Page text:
Being prepared for anything

Published 7:00 am Tuesday, October 4, 2016

We read about acts of terrorism more often than we should. Someone decides to set off an improvised explosive device or shoot up a business or public place.

About 20 years ago people shooting up a place was called “going postal” because these incidents typically took place at post offices.

Today, they are known as an “active shooter” because they take place outside of places of parcel processing. The worst part is they seem to be increasing in frequency and deadliness and take place at schools, marathons and even movie theaters.

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Saturday, emergency responders had the chance to attend a

presentation at the McNeill Volunteer Fire Department where a trained professional shared his experience in identifying and building improvised explosive devices and surviving active shooter situations.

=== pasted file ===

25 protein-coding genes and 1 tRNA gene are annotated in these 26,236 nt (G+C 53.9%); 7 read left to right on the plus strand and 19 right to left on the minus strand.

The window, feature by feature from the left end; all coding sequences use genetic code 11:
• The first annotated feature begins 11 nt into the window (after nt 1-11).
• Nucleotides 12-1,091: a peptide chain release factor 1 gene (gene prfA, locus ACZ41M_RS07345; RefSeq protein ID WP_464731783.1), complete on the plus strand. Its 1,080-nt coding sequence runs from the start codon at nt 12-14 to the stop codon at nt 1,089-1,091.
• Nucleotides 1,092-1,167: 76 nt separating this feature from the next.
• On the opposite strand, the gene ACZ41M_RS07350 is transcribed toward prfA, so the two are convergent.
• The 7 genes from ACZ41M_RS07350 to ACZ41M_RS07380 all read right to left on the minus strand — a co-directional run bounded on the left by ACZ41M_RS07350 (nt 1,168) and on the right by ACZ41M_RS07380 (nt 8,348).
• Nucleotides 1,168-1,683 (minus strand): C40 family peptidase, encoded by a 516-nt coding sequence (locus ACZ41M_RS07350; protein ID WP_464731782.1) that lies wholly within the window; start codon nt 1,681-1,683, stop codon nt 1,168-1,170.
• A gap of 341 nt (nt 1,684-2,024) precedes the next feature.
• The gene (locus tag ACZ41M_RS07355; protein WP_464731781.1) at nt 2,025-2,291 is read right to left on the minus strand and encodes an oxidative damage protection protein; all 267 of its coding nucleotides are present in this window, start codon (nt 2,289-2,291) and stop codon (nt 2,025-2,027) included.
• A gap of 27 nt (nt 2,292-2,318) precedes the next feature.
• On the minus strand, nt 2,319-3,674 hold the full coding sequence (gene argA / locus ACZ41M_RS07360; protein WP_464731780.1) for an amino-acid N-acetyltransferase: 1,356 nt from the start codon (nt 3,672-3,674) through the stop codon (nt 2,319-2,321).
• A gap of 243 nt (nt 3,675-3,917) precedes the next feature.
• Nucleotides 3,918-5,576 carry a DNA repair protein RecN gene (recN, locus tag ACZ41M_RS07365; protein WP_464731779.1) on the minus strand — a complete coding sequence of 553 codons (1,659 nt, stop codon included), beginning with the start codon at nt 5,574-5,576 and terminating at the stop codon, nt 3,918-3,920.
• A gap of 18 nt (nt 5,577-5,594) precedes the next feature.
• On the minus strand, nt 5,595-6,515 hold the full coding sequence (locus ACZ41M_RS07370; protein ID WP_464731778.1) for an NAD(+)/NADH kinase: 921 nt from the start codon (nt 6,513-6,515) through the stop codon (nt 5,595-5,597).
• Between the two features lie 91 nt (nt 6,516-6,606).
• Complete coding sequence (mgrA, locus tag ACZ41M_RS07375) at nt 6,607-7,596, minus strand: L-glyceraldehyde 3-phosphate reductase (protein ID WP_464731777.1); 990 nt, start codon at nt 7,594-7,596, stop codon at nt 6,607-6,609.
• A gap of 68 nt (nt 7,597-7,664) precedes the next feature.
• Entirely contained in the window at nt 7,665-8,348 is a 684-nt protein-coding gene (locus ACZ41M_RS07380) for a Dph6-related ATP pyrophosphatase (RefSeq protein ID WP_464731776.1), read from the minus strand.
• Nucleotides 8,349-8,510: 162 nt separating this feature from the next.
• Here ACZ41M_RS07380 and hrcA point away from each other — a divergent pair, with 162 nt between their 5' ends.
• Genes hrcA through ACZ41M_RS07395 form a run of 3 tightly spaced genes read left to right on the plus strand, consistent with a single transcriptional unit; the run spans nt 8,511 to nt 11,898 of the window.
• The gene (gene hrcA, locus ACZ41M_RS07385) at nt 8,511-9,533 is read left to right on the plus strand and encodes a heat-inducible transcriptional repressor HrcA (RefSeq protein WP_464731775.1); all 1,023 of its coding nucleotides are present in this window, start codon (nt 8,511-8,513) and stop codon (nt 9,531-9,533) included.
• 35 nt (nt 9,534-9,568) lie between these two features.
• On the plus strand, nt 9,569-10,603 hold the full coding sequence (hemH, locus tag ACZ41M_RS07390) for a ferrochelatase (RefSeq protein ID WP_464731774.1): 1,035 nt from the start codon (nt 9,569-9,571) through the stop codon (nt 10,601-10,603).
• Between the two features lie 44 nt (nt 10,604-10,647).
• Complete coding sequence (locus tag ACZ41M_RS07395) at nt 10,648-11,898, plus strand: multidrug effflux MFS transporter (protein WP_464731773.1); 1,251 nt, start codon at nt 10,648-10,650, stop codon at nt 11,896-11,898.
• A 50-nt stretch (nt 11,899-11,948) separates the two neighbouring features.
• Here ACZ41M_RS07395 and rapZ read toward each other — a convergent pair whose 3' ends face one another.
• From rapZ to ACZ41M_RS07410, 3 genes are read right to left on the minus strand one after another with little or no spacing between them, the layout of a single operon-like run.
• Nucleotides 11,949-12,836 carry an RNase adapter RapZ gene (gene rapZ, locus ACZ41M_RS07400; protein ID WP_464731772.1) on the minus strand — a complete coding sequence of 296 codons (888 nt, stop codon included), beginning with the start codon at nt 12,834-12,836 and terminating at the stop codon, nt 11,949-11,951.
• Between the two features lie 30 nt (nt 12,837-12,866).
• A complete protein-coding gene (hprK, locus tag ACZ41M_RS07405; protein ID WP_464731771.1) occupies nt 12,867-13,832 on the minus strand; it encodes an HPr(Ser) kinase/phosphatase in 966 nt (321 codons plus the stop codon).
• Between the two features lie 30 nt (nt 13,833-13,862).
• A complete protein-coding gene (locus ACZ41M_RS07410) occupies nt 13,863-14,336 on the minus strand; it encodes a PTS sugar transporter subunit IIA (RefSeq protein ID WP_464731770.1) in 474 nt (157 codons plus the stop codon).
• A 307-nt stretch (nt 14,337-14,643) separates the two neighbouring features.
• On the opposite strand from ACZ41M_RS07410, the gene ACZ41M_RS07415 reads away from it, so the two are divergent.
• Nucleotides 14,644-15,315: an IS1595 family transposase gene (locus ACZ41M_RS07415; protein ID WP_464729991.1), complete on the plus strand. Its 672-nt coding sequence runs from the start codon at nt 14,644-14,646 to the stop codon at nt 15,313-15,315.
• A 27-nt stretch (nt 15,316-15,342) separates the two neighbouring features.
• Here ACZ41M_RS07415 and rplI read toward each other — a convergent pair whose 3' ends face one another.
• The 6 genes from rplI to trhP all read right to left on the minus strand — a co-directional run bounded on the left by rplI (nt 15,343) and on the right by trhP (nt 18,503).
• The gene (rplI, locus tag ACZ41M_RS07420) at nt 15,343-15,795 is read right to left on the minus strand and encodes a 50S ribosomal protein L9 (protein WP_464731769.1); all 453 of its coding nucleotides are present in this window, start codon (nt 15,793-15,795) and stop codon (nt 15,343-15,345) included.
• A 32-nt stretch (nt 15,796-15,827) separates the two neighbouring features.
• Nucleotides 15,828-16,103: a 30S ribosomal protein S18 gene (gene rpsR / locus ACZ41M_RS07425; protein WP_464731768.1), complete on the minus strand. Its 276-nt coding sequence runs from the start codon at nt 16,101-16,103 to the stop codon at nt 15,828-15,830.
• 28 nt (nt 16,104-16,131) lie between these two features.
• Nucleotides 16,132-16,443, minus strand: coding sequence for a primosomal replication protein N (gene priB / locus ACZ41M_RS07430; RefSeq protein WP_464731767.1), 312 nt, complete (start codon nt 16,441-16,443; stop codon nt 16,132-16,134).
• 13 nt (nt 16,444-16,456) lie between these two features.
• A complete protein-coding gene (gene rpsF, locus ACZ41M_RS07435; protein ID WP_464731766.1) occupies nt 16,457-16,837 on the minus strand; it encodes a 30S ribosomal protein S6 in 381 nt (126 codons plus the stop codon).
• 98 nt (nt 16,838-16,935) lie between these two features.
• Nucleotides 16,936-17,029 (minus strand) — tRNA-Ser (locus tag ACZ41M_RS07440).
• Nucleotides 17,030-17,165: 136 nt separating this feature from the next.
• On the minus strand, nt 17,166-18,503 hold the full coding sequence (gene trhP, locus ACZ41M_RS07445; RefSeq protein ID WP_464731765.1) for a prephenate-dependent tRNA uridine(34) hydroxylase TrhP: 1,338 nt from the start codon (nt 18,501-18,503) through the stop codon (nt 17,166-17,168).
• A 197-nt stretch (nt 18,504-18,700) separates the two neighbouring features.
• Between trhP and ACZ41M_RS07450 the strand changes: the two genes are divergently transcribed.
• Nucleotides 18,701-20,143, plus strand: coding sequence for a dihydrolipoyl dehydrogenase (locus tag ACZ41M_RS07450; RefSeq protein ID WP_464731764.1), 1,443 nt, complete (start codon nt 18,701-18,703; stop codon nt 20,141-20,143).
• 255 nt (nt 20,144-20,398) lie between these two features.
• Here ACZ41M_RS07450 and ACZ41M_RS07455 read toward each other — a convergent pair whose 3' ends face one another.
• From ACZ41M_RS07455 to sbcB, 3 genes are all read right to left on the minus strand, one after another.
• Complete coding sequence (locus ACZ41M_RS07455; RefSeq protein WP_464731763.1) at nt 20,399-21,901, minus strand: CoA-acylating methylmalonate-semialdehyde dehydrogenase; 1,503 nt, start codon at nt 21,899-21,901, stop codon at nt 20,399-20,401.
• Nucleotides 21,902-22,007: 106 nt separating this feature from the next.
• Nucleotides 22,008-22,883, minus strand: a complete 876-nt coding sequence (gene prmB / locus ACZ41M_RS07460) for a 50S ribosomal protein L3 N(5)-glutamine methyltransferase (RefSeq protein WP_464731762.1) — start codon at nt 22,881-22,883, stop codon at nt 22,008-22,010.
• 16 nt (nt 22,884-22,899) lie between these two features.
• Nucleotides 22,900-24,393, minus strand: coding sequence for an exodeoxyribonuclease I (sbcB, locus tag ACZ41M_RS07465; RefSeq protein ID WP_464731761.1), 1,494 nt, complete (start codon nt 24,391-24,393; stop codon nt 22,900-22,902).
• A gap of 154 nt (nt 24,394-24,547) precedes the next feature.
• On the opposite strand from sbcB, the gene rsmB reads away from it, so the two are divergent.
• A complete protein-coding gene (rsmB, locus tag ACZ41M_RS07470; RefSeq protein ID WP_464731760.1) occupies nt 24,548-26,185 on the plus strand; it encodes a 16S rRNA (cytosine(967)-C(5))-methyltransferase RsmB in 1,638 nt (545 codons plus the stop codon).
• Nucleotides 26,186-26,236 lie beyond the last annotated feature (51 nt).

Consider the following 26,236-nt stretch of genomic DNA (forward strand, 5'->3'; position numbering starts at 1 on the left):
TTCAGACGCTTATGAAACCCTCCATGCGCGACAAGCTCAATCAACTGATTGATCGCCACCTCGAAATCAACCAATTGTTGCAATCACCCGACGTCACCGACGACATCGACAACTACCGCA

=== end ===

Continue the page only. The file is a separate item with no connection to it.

For clarification, the IEDs he built were for educational purposes, typically modeled after a device made or used in real life terrorist attacks.

An interesting aspect of his presentation involved the fact that many of these devices are found, but did not detonate. That means IEDs are found much more often than the general public knows.

I was disappointed to see that there were not more people at the presentation. It was said that school officials and law enforcement agencies were invited, but I didn’t notice any of their representatives at the event. Maybe next time more of them will find the time to attend.

The general public was not invited however, which is for the best. If the general public had access to the information presented Saturday, someone in the audience without regard for public safety could cause serious damage.

That’s a sad fact too. Because if more of the general public knew this information, they could possibly help deter acts of terrorism by being the eyes and ears of law enforcement.

It’s just too risky to share that information with people who may have ill intentions to protect law-abiding citizens.